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Functions and Features of Photovoltaic Inverters

Photovoltaic inverter (PV inverter or solar inverter) can convert the variable DC voltage generated by photovoltaic (PV) solar panels into an inverter with alternating current (AC) frequency of mains frequency, which can be fed back to the commercial power transmission system, or supplied to the grid usage of the grid. Photovoltaic inverter is one of the important balance of system (BOS) in photovoltaic array system, which can be used with general AC power supply equipment. Solar inverters have special functions for photovoltaic arrays, such as maximum power point tracking and islanding protection.

Category Edit Broadcast
Solar inverters can be divided into the following three categories:
Stand-alone inverters: Used in independent systems, the photovoltaic array charges the battery, and the inverter uses the DC voltage of the battery as the energy source. Many stand-alone inverters also incorporate battery chargers that can charge the battery from AC power. Generally, such inverters do not touch the grid and therefore do not require islanding protection.

Grid inverters: The output voltage of the inverter can be returned to the commercial AC power supply, so the output sine wave needs to be the same as the phase, frequency and voltage of the power supply. The grid-connected inverter has a safety design, and if it is not connected to the power supply, the output will be automatically turned off. If the grid power fails, the grid-connected inverter does not have the function of backing up the power supply.

Battery backup inverters (Battery backup inverters) are special inverters that use batteries as their power source and cooperate with a battery charger to charge the batteries. If there is too much power, it will recharge to the AC power supply. This kind of inverter can provide AC power to the specified load when the grid power fails, so it needs to have the islanding effect protection function.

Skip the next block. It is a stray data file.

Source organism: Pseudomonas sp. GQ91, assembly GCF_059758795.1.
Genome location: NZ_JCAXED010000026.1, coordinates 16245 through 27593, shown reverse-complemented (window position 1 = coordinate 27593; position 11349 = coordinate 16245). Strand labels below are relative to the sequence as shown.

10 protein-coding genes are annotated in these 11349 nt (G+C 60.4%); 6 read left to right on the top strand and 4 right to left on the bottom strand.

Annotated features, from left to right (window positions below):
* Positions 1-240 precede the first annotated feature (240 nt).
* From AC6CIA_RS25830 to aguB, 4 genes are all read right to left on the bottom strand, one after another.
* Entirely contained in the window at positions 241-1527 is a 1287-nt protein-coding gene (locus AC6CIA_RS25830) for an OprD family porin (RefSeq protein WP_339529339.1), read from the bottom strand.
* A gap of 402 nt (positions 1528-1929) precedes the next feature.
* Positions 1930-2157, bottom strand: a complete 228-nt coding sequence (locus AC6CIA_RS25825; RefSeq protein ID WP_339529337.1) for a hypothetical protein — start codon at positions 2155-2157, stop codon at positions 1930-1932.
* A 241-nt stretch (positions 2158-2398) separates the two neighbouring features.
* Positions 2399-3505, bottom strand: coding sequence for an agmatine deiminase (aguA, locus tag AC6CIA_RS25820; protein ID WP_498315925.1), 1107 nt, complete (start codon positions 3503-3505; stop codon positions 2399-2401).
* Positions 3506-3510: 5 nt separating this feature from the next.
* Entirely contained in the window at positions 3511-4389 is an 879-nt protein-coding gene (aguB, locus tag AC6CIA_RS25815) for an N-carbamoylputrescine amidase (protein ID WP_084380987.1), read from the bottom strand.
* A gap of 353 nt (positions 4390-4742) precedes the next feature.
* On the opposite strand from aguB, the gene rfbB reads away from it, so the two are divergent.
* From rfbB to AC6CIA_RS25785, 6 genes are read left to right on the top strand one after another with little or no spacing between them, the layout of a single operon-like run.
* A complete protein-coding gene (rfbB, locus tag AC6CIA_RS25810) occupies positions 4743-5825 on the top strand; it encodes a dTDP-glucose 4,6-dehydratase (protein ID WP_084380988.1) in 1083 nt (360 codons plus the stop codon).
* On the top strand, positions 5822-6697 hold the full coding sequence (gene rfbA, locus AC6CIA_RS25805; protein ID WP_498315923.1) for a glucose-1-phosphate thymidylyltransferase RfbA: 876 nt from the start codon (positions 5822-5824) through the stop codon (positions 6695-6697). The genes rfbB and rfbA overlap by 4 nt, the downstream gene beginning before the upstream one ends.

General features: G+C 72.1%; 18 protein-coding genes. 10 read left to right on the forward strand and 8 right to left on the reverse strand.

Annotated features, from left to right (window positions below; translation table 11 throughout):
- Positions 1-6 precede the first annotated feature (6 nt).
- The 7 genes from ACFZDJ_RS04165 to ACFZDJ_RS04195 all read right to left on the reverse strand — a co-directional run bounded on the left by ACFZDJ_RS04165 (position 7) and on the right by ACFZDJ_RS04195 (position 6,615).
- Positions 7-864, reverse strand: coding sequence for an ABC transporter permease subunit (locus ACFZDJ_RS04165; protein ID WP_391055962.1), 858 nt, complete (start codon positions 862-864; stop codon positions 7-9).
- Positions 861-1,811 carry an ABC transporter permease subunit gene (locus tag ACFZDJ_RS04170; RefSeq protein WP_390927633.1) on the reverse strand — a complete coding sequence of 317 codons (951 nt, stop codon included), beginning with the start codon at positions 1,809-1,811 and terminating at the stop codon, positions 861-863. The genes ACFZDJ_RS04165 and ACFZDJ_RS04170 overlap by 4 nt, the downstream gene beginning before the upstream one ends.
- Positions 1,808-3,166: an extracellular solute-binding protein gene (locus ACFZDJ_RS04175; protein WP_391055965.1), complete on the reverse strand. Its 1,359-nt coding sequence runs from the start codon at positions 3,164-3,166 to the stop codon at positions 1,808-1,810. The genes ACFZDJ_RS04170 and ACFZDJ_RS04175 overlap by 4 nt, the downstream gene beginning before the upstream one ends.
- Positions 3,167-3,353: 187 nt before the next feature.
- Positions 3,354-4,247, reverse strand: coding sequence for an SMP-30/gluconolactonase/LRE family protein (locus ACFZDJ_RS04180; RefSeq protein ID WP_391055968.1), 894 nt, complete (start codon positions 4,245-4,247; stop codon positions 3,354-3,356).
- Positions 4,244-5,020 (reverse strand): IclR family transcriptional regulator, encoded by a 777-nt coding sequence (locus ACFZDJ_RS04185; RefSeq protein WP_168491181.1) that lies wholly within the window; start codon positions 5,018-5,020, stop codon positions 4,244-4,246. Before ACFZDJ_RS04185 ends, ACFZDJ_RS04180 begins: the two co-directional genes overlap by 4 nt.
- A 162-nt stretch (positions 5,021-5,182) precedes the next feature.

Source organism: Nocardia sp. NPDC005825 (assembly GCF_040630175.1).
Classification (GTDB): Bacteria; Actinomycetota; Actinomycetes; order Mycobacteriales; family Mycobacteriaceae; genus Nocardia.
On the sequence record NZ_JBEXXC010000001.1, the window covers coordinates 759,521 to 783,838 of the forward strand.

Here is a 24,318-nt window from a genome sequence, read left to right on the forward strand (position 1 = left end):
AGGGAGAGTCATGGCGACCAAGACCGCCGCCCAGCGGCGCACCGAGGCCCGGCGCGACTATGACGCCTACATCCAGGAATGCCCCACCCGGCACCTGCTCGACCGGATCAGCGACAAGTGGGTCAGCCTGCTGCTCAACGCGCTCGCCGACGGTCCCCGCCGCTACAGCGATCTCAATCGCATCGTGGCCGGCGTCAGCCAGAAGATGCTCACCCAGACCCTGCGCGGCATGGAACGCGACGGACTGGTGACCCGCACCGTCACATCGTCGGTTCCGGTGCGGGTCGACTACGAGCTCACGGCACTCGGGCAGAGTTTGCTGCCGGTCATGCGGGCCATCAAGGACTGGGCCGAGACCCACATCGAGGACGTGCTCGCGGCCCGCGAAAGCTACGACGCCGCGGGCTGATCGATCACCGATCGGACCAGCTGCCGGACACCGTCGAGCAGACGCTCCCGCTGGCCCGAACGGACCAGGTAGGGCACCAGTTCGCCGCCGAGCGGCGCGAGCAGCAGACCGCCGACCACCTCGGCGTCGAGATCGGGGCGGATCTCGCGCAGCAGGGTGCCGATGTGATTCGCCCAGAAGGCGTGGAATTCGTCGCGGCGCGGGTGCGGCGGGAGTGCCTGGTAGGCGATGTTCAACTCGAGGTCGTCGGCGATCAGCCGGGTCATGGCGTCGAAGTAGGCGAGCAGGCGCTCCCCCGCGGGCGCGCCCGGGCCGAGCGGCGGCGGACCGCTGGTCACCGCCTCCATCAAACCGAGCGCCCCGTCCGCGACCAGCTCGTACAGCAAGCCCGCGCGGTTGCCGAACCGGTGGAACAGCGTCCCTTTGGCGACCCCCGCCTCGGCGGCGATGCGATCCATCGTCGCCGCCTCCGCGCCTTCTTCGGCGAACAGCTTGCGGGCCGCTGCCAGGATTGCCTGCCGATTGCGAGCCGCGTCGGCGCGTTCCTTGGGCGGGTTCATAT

Maximum Power Point TrackingEdit Broadcast
Main article: Maximum power point tracking
Photovoltaic inverters use Maximum Power Point Tracking (MPPT) technology to draw the maximum possible power from the solar panels. There is a complex relationship between solar irradiance, temperature and total resistance of solar cells, so the output efficiency will have a nonlinear change, which is called the current-voltage curve (I-V curve). The purpose of maximum power point tracking is to generate a load resistance (of the solar module) to obtain the maximum power according to the output of the solar module in each environment.

The form factor (FF) of the solar cell and its open-circuit voltage (Voc) and short-circuit current (Isc) will determine the maximum power of the solar cell. The shape factor is defined as the ratio of the maximum power of the solar cell divided by the product of Voc and Isc.

There are three different algorithms for maximum power point tracking: perturb-and-observe, incremental conductance, and constant voltage. The first two are often referred to as “hill climbing”. The method is to follow the curve of voltage versus power. If it falls to the left of the maximum power point, increase the voltage, and if it falls to the right of the maximum power point, reduce the voltage.

Micro photovoltaic inverter editor broadcast
Micro photovoltaic inverter is a photovoltaic inverter that only works with a single solar module, converting the DC power of the solar module into AC power. Its design allows independent parallel operation of multiple micro-PV inverters in a modular fashion.

The advantages of the micro photovoltaic inverter include that it can optimize the power of a single solar module, each module can operate independently, that is, the installation method is ready to use, the installation method and the improvement of fire safety, the lowest cost of system design, And the inventory can also be reduced to a minimum.

A 2011 Appalachian State University study pointed out that using the same solar panel, there will be more individual inverters in unshielded conditions than a tandem device using only one inverter Produces 20% more power, and 27% more when shielded.

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